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The Washington Post: Oil Prices End Over $98 in Light Trading

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Shell Oil Company’s Deer Park refinery and petrochemical facility is shown in the background as vehicles travel along Highway 225 Wednesday, Nov. 21, 2007 in Deer Park, Texas. Energy futures wavered, hesitating on a drive to $100 a barrel Wednesday after the government reported that oil inventories fell unexpectedly last week, but that supplies at a closely watched oil terminal in the Midwest rose for the first time in weeks. (AP Photo/David J. Phillip) (David J. Phillip – AP)

The Washington Post: Oil Prices End Over $98 in Light Trading

By JOHN WILEN
The Associated Press
Friday, November 23, 2007; 3:20 PM

NEW YORK — Oil futures resumed their march toward $100 a barrel Friday, rising to a new record close in light holiday trading on concerns about tight heating oil supplies while also drawing support from a buoyant stock market.

At the pump, meanwhile, gas prices retreated further from their most recent peak, falling 0.1 cent overnight to a national average of $3.086 a gallon, according to AAA and the Oil Price Information Service. Prices rose sharply from mid-October until last week, but have fallen 2.6 cents since, countering predictions that gas prices were destined to add another 10 to 15 cents a gallon to catch up with skyrocketing crude prices.

Analysts now say gas prices are likely to hold steady or even slide a little unless oil rises beyond $100 a barrel.

Oil prices drew support Friday from heating oil futures, which set new records on concerns about tight supplies heading into the winter heating season. Inventories of distillates, which include heating oil, fell sharply last week, the Energy Department reported on Wednesday.

Light, sweet crude for January delivery rose 89 cents to settle at $98.18 a barrel on the New York Mercantile Exchange, besting the previous settlement record by 15 cents, while December heating oil futures rose 1.68 cents to settle at $2.7042 a gallon after earlier setting a new trading record of $2.7181 a gallon.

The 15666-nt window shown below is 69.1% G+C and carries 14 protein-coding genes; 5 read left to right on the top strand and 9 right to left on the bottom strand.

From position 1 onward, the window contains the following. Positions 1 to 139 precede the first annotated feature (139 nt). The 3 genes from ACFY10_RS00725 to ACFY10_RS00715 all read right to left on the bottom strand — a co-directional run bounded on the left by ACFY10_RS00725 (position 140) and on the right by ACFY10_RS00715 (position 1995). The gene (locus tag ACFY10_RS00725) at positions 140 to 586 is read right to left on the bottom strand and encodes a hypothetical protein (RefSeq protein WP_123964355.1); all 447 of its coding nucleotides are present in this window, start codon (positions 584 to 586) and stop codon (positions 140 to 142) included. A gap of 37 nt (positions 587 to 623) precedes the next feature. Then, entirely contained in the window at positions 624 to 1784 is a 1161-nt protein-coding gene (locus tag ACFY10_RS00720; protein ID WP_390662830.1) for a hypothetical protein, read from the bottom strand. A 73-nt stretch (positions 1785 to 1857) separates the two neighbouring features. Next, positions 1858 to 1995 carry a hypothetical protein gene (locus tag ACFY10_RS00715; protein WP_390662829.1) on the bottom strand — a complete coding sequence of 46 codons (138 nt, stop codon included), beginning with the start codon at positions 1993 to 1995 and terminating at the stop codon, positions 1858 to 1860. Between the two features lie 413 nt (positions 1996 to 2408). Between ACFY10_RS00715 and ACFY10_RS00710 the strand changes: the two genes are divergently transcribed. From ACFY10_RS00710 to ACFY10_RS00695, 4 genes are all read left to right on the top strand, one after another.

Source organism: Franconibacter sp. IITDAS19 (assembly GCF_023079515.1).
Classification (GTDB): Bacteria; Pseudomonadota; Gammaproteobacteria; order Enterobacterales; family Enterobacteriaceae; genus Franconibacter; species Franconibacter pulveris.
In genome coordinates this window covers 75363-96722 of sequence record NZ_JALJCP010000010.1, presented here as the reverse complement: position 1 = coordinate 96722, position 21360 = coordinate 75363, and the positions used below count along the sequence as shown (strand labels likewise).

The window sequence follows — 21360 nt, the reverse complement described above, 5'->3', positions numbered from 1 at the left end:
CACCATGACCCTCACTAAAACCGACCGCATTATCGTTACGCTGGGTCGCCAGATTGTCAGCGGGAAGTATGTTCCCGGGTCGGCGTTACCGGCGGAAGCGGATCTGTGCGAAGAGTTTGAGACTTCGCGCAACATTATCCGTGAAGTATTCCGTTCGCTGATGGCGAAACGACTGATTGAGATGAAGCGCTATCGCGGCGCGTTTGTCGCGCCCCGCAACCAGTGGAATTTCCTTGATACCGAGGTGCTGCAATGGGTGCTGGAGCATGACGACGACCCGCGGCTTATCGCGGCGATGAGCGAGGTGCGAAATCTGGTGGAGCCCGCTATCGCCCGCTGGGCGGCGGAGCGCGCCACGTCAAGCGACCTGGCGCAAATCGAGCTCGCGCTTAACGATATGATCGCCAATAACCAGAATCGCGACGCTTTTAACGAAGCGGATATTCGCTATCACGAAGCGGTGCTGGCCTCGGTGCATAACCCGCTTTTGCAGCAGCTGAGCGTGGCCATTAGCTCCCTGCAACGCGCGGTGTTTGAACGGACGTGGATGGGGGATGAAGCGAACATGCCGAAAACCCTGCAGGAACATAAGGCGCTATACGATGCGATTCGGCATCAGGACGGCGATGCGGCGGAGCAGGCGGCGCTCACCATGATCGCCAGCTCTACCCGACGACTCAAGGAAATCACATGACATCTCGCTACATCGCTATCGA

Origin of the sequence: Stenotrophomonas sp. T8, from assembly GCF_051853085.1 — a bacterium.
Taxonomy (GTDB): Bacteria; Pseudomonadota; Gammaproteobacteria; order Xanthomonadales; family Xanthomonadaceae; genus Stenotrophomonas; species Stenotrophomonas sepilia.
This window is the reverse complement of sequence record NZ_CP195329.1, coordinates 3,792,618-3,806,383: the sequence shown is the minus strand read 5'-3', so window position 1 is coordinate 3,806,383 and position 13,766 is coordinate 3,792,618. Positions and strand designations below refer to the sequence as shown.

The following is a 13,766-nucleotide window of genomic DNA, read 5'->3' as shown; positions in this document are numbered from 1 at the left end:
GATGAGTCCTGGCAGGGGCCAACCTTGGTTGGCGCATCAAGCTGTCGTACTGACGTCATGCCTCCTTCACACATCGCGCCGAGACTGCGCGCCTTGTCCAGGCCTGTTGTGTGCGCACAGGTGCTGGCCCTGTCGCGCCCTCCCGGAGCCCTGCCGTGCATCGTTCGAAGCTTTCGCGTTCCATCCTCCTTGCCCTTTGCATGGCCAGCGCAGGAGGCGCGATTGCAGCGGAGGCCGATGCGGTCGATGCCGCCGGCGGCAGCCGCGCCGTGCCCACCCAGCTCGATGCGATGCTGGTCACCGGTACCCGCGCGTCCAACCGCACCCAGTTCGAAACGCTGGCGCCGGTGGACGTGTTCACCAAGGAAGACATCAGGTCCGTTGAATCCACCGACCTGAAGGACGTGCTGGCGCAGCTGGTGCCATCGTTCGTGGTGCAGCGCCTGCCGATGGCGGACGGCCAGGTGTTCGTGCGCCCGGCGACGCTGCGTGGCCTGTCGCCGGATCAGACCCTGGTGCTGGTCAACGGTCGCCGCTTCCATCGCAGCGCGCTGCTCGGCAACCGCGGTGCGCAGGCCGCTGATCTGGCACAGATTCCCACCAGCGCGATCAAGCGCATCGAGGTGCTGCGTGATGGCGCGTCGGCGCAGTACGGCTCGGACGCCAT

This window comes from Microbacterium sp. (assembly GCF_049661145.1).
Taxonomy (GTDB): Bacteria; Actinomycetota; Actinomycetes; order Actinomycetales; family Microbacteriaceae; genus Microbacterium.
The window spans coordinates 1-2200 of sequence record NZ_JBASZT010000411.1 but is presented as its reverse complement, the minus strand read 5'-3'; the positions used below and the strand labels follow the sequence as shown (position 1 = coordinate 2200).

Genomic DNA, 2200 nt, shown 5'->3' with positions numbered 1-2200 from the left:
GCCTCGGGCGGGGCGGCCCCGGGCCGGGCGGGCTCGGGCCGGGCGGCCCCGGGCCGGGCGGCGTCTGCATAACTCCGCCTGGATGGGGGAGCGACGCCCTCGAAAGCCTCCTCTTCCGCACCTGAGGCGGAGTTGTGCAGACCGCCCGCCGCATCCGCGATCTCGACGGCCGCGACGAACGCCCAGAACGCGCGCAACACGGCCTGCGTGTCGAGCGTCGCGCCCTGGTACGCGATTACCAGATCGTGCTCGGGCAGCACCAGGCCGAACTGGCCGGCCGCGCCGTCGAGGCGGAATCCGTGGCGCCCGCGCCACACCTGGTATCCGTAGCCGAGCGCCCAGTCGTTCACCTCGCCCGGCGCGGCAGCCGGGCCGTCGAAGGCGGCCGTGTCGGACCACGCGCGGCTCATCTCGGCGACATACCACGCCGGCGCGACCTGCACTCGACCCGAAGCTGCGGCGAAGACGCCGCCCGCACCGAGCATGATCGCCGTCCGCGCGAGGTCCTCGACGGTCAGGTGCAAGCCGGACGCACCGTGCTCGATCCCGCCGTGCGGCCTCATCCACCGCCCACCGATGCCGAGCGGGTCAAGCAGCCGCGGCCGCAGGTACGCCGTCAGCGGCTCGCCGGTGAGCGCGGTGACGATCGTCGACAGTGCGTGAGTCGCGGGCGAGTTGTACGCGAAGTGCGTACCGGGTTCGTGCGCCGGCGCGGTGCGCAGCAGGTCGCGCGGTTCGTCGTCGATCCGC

Crude prices reached a trading record of $99.29 a barrel on Wednesday, and are within the range of inflation-adjusted highs set in early 1980. Depending on how the adjustment is calculated, $38 a barrel then would be worth $96 to $103 or more today.

Heating oil prices are rising due to falling supplies at home and overseas, analysts said.

“The heating oil market, it’s more of a global story,” said Andrew Lebow, senior vice president of MF Global Inc. in New York. “Because of refinery problems in Europe, (supplies) are kind of tight.”

Energy futures also drew support from Friday’s rise in the stock market. Energy investors often view stocks as a proxy for the economy’s strength, betting that a stronger economy will use more oil and gasoline.

Oil traders shrugged off data suggesting OPEC is increasing production more quickly than expected. Oil Movements, an oil tanker tracking firm based in the UK, reported that Organization of Petroleum Exporting Countries oil exports are likely to jump by an average of 720,000 barrels a day in the four weeks ended Dec. 8, more than the expected 500,000 barrels per day.

Oil prices rose 43 percent between August and early November on falling domestic inventories, concerns about supply disruptions overseas and, many analysts argue, speculative buying. But recent forecasts have suggested high prices are cutting demand. The inventory picture has become cloudy, too.

Two weeks ago, domestic oil inventories rose unexpectedly. Last week, supplies fell more than expected, but rose at the Nymex delivery point in Cushing, Okla. Falling supplies at the terminal are seen as a symptom of a tight market, but last week’s gain in Cushing supplies eased those concerns.

In other Nymex trading Friday, December gasoline rose 2.99 cents to settle at $2.467 a gallon while December natural gas rose 15 cents to settle at $7.70 per 1,000 cubic feet.

In London, January Brent crude rose $1.26 to settle at $95.76 a barrel on the ICE Futures exchange.

Analysts warned that the thin trading volumes on a Thanksgiving holiday-shortened trading day exaggerated the effect of each trade.

“Given the thin trade, any minor bullish headlines will be capable of spiking this market to the upside,” said Jim Ritterbusch, president of Ritterbusch & Associates, in Galena, Ill., in a research note.
___

Associated Press Writers Pablo Gorondi in Budapest and Gillian Wong in Singapore contributed to this report.

http://www.washingtonpost.com/wp-dyn/content/article/2007/11/23/AR2007112300315.html

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